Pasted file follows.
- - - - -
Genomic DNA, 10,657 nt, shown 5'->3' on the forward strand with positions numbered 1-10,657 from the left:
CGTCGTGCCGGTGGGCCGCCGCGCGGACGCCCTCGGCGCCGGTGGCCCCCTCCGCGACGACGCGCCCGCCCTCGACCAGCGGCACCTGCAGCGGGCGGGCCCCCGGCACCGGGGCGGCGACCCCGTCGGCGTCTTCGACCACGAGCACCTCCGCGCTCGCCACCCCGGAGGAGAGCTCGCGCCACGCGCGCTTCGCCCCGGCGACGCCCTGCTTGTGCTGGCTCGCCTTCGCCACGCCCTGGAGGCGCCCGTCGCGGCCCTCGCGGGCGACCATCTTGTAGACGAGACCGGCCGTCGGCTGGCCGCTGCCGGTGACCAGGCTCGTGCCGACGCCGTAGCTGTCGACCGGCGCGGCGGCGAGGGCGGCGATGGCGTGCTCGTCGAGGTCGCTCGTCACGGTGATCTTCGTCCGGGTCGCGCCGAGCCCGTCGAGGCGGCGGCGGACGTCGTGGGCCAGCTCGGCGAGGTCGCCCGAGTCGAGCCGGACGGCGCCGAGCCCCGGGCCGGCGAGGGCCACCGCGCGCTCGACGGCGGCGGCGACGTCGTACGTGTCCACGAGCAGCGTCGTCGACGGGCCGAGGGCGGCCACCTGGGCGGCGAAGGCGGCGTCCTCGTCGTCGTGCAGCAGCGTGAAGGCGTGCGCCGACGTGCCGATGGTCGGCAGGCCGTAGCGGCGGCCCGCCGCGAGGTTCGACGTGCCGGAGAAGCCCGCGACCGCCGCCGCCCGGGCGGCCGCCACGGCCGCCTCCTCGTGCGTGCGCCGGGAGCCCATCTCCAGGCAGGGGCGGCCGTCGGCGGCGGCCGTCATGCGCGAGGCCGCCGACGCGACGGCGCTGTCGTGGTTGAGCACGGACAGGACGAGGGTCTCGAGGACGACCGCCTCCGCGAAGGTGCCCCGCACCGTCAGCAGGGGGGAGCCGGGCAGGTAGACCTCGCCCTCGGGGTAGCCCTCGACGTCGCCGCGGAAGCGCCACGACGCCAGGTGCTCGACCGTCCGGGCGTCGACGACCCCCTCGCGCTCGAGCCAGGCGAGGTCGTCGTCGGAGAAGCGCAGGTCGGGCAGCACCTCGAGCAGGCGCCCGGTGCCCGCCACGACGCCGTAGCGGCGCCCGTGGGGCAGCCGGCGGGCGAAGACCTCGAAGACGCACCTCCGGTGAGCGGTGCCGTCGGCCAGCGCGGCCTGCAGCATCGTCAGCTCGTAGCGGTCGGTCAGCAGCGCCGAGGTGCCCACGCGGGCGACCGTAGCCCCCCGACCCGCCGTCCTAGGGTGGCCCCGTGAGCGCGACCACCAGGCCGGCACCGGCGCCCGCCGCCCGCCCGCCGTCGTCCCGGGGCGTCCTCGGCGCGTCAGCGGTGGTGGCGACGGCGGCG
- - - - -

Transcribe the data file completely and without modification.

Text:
Genomic DNA, 10,657 nt, shown 5'->3' on the forward strand with positions numbered 1-10,657 from the left:
CGTCGTGCCGGTGGGCCGCCGCGCGGACGCCCTCGGCGCCGGTGGCCCCCTCCGCGACGACGCGCCCGCCCTCGACCAGCGGCACCTGCAGCGGGCGGGCCCCCGGCACCGGGGCGGCGACCCCGTCGGCGTCTTCGACCACGAGCACCTCCGCGCTCGCCACCCCGGAGGAGAGCTCGCGCCACGCGCGCTTCGCCCCGGCGACGCCCTGCTTGTGCTGGCTCGCCTTCGCCACGCCCTGGAGGCGCCCGTCGCGGCCCTCGCGGGCGACCATCTTGTAGACGAGACCGGCCGTCGGCTGGCCGCTGCCGGTGACCAGGCTCGTGCCGACGCCGTAGCTGTCGACCGGCGCGGCGGCGAGGGCGGCGATGGCGTGCTCGTCGAGGTCGCTCGTCACGGTGATCTTCGTCCGGGTCGCGCCGAGCCCGTCGAGGCGGCGGCGGACGTCGTGGGCCAGCTCGGCGAGGTCGCCCGAGTCGAGCCGGACGGCGCCGAGCCCCGGGCCGGCGAGGGCCACCGCGCGCTCGACGGCGGCGGCGACGTCGTACGTGTCCACGAGCAGCGTCGTCGACGGGCCGAGGGCGGCCACCTGGGCGGCGAAGGCGGCGTCCTCGTCGTCGTGCAGCAGCGTGAAGGCGTGCGCCGACGTGCCGATGGTCGGCAGGCCGTAGCGGCGGCCCGCCGCGAGGTTCGACGTGCCGGAGAAGCCCGCGACCGCCGCCGCCCGGGCGGCCGCCACGGCCGCCTCCTCGTGCGTGCGCCGGGAGCCCATCTCCAGGCAGGGGCGGCCGTCGGCGGCGGCCGTCATGCGCGAGGCCGCCGACGCGACGGCGCTGTCGTGGTTGAGCACGGACAGGACGAGGGTCTCGAGGACGACCGCCTCCGCGAAGGTGCCCCGCACCGTCAGCAGGGGGGAGCCGGGCAGGTAGACCTCGCCCTCGGGGTAGCCCTCGACGTCGCCGCGGAAGCGCCACGACGCCAGGTGCTCGACCGTCCGGGCGTCGACGACCCCCTCGCGCTCGAGCCAGGCGAGGTCGTCGTCGGAGAAGCGCAGGTCGGGCAGCACCTCGAGCAGGCGCCCGGTGCCCGCCACGACGCCGTAGCGGCGCCCGTGGGGCAGCCGGCGGGCGAAGACCTCGAAGACGCACCTCCGGTGAGCGGTGCCGTCGGCCAGCGCGGCCTGCAGCATCGTCAGCTCGTAGCGGTCGGTCAGCAGCGCCGAGGTGCCCACGCGGGCGACCGTAGCCCCCCGACCCGCCGTCCTAGGGTGGCCCCGTGAGCGCGACCACCAGGCCGGCACCGGCGCCCGCCGCCCGCCCGCCGTCGTCCCGGGGCGTCCTCGGCGCGTCAGCGGTGGTGGCGACGGCGGCG